“Not a return to the same old same old but a church which has the reputation for transformation, for recreation and for empowerment of what we are living through in the present in response to a faithful God who redeems history and promises the brightest of futures.”

The President chose the final words of John Wesley as his theme for this year, ’The best of all is, God is with us’.

The Vice-President, Carolyn Lawrence, was also elected and inducted this afternoon. A teacher by training, Carolyn was an educational mission partner in Guyana and has worked in a voluntary capacity within the Methodist Church as a preacher and leader. More recently she has worked with the Global Relationships team of the Methodist Church helping to engage people with our worldwide network of Partner Churches. She is also part of the World Federation of Methodist and Uniting Church Women. 

Carolyn spoke of her passion for the world church in her address to the Conference:

“One thing that I find awe inspiring about the church is that you can be anywhere in the country or the world and know that you can find family.”

“I have had the experience of worshipping with Christians in lots of different places in the world, most recently on my visit to the Methodist Church in Brazil.  Here the church is growing at an amazing rate and I was blown away by their passion for God’s word, their commitment to prayer, their systematic and strategic approach to evangelism, theological training and pastoral care and the exuberance and joy of their worship.  During the year to come I hope to share some of the key principles of church growth that I have learned from the church in Brazil as I believe they can also be applied to our church here in Britain.

Some News from Foxearth

 Worship under an open sky at Foxearth Meadows Nature Reserve.

An open invitation to a service for 'Creationtide':
Sunday, 13 September 2020 at 3.00 pm. 

All welcome.

For comfort, please bring a chair or rug. Feel free to enjoy the reserve afterwards (while following appropriate social distancing practice!) The eco-toilet will be open and supervised for hygiene.


Andy writes:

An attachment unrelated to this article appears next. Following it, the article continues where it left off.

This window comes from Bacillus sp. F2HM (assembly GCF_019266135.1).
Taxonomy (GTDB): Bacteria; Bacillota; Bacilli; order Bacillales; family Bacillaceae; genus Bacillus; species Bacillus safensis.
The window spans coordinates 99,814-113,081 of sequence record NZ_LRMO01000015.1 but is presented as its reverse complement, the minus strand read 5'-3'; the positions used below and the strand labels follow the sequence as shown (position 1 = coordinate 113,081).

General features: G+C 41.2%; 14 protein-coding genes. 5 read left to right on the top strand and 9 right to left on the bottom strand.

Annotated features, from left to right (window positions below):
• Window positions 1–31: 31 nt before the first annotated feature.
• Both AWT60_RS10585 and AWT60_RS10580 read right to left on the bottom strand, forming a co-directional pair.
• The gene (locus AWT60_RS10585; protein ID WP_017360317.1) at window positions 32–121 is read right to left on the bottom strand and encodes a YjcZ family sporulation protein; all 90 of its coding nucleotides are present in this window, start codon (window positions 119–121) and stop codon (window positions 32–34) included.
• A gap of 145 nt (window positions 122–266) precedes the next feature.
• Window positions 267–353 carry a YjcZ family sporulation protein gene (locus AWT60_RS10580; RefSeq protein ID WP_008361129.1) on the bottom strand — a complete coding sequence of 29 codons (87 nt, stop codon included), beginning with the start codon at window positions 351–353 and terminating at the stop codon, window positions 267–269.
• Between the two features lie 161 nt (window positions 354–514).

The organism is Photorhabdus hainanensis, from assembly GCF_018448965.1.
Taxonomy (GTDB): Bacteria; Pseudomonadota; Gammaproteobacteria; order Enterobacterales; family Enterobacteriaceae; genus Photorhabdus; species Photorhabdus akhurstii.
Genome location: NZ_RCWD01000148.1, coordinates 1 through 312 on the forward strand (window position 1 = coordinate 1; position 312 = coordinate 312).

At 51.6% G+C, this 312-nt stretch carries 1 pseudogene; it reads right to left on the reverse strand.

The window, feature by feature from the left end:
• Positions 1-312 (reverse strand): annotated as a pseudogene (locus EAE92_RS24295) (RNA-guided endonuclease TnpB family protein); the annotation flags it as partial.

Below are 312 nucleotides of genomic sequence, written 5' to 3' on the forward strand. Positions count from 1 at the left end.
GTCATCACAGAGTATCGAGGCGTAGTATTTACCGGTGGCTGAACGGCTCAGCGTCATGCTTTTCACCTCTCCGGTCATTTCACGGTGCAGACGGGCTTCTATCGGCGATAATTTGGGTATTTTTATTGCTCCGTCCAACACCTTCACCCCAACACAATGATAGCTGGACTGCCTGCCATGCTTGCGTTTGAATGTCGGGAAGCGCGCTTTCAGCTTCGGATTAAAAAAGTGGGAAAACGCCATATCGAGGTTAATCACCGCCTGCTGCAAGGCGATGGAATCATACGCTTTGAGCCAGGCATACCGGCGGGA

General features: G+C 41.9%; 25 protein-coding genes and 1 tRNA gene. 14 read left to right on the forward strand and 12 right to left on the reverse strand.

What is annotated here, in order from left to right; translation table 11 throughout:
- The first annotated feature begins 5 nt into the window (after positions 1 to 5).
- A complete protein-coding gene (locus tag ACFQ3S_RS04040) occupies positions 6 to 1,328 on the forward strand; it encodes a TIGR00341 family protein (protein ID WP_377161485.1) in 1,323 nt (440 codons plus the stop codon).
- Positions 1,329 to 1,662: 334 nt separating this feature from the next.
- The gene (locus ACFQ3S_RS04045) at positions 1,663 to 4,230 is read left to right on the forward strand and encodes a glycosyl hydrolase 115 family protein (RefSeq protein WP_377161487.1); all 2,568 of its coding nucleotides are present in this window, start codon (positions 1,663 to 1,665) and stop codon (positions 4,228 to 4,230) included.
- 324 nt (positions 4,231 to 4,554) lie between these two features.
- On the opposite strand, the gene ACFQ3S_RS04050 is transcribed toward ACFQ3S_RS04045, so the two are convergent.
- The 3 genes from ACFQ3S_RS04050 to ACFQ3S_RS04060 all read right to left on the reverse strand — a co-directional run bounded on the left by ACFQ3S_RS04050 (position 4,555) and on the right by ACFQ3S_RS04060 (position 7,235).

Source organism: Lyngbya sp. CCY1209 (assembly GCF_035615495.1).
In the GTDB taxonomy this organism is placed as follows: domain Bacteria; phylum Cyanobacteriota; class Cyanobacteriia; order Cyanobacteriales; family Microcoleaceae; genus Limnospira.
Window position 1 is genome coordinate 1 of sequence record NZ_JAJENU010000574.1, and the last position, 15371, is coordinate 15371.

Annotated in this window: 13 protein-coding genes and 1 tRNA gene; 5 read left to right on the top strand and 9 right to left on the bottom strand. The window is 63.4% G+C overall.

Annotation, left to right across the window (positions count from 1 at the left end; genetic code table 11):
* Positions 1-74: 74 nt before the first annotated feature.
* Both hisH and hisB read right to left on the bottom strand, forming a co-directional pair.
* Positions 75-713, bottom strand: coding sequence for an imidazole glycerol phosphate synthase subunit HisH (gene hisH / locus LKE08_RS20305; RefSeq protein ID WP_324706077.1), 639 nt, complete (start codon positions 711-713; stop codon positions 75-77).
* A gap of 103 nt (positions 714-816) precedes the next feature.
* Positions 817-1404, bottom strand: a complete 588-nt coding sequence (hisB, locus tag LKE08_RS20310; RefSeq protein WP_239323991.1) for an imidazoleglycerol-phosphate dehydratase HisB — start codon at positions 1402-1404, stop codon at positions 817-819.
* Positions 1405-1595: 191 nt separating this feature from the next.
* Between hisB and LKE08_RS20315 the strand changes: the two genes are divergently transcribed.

During lockdown I found myself with fewer events to attend or organise in my volunteer role as Community Engagement Officer for the reserve, but with more practical work to do, while Mark was furloughed and volunteer work parties were shut down. I missed the fellowship of the work parties but enjoyed the occasional conversations (socially distanced) with visitors to the reserve and the opportunity to work outdoors in some glorious weather.

I also got asked to do a bit of writing for A Rocha UK, e.g. for eNews and the 'Wild Christian' postings. Here are a few snapshots capturing some moments from the spring and summer on the reserve, and some personal thoughts. First, a couple of reflections written in early and late May: "
Making space to see" and "A given moment" And a couple of more recent pieces from late June and early July:  "Reed warblers breeding at Foxearth Meadowsand "Intruders."


Bonus photo gallery: 

For details of a time of open air drawing, painting or creativity on the reserve on Saturday September 16th, 

contact Stella Davis 

or Andy Jowitt


 For those who pray, here are some suggestions for your prayers.

We give thanks for:

  • The many people who have found their way to the reserve for the first time and found it a place of peace and beauty.
  • The abundance of flora and fauna on the reserve enjoyed by experts and non-experts alike.

Please pray for:

  • Mark as he manages the many conservation tasks ahead, and for the volunteer work parties soon to re-start on Fridays. There's a lot to do!

Safety and health for our volunteers and for all those visiting the reserve, and for wise actions in the current situation.










“Not one of you will lose your life; only the ship will be lost.”
(Acts 27:22b, GNT; formerly GNB)

At the beginning of the year – before all of our lives were dominated by the coronavirus – I was reflecting on some of the challenges facing our circuit. These included: A number of our churches being over reliant on one or two people; the number of post-holders who had done well over their six-year stint (especially church treasurers) with no obvious replacements available; the challenges of making the circuit plan without giving a church more than one Local Arrangement service per month, and the fact that some churches were struggling to pay their assessment as our numbers slowly but surely declined.